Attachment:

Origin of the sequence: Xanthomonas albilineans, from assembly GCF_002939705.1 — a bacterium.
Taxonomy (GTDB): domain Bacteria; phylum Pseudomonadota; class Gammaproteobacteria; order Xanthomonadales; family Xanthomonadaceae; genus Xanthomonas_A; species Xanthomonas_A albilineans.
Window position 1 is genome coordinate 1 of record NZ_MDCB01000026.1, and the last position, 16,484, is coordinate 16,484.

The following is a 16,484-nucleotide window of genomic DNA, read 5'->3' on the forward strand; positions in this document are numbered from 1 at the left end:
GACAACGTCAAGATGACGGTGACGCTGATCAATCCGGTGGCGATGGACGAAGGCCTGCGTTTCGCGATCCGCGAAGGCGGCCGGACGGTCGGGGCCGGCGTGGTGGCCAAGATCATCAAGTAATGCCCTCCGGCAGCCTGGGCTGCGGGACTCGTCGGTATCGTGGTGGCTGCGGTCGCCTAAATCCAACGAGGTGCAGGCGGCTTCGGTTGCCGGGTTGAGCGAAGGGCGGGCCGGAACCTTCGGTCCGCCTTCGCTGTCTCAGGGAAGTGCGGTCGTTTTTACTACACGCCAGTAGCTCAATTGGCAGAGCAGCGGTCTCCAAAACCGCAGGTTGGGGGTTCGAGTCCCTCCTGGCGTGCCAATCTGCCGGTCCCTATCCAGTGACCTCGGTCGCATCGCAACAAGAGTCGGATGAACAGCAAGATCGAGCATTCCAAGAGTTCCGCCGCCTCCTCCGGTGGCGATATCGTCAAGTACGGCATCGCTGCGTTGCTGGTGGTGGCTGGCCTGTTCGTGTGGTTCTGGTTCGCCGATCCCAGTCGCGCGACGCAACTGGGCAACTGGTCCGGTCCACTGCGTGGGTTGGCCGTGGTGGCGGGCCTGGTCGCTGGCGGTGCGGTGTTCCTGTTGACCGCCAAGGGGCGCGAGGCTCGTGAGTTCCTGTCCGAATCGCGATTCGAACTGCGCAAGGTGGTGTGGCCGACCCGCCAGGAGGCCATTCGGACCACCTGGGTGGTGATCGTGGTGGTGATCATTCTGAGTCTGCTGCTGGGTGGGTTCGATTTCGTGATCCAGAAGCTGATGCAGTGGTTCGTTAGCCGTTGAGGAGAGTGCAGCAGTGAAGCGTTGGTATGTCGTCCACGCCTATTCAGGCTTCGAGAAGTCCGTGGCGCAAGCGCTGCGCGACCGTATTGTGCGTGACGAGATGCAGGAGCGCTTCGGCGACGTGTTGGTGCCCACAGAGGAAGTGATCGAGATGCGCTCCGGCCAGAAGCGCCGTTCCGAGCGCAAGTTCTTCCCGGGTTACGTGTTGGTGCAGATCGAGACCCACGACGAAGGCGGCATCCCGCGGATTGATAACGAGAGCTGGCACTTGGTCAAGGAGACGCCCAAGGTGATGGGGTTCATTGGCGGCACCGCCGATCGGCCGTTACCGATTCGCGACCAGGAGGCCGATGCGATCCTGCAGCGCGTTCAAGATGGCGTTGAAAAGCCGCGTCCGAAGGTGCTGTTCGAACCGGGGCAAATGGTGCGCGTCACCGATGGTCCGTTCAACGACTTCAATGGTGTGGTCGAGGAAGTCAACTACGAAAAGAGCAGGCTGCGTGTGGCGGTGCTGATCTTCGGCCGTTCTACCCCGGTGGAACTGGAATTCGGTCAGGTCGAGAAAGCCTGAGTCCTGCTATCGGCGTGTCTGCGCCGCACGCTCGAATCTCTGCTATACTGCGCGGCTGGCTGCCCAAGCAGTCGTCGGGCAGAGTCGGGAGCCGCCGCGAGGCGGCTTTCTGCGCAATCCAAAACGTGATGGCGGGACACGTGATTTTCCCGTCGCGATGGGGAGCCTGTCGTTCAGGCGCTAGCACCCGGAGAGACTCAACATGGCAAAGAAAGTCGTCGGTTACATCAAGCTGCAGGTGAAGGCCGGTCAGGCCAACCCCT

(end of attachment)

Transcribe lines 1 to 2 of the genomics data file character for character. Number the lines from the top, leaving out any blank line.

Origin of the sequence: Xanthomonas albilineans, from assembly GCF_002939705.1 — a bacterium.
Taxonomy (GTDB): domain Bacteria; phylum Pseudomonadota; class Gammaproteobacteria; order Xanthomonadales; family Xanthomonadaceae; genus Xanthomonas_A; species Xanthomonas_A albilineans.